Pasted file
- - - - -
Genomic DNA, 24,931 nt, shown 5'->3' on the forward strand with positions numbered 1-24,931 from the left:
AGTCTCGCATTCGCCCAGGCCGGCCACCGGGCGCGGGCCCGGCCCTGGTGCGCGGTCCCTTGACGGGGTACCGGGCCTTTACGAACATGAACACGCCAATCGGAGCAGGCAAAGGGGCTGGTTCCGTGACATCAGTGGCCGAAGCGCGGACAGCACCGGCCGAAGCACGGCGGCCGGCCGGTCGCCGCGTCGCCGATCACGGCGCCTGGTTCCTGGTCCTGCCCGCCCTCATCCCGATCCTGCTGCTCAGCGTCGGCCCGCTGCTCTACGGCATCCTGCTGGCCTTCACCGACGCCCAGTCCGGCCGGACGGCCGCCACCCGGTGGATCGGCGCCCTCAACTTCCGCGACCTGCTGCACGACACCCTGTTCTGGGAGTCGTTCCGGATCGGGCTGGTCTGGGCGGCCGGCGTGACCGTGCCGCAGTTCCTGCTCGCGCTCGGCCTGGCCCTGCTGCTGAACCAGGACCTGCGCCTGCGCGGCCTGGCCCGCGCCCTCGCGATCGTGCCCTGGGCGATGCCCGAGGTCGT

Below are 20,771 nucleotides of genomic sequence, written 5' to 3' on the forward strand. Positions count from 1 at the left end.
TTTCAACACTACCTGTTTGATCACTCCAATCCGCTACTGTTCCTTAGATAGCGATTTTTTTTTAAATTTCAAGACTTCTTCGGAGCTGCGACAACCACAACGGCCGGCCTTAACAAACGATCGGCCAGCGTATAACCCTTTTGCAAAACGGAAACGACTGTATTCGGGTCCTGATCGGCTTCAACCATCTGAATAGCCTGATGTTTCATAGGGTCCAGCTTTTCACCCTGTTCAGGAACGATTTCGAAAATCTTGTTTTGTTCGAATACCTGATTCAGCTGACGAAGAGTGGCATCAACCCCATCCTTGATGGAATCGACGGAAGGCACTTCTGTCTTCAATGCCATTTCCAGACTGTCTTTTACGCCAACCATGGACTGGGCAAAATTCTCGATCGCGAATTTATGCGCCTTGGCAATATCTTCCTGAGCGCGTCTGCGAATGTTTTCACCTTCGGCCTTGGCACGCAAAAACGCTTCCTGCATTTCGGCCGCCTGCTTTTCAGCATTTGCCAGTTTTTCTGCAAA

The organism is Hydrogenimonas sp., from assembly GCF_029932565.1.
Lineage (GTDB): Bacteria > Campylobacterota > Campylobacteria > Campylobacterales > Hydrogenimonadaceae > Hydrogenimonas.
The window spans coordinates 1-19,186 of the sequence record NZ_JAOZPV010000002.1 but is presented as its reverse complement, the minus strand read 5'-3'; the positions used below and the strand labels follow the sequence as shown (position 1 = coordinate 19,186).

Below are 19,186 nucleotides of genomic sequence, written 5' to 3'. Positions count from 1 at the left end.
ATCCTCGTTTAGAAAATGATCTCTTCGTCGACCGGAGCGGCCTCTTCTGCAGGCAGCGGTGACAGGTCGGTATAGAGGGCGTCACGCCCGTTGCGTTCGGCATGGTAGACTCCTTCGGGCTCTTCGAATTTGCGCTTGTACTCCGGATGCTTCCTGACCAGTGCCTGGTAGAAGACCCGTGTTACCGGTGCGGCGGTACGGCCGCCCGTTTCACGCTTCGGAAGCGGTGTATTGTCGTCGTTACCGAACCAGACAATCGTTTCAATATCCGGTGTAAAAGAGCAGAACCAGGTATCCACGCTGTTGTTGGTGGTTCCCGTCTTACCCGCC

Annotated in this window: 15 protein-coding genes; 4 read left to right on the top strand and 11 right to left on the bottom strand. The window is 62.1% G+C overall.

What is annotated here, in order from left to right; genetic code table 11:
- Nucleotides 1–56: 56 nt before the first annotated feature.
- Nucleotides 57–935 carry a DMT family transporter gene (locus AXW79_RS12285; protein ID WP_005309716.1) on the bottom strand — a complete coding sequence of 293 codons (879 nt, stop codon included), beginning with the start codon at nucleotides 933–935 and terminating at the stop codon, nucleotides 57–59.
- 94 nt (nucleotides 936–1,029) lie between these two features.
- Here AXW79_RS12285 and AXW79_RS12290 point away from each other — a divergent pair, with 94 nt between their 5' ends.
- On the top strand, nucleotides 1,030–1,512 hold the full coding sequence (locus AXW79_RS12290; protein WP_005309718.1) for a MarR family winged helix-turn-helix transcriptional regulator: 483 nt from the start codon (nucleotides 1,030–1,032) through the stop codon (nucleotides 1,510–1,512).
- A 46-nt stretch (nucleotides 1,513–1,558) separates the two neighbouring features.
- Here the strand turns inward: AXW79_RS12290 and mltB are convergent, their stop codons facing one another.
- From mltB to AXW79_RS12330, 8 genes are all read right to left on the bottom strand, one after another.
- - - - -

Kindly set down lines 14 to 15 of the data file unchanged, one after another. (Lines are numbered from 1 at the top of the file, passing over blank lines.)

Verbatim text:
- 94 nt (nucleotides 936–1,029) lie between these two features.
- Here AXW79_RS12285 and AXW79_RS12290 point away from each other — a divergent pair, with 94 nt between their 5' ends.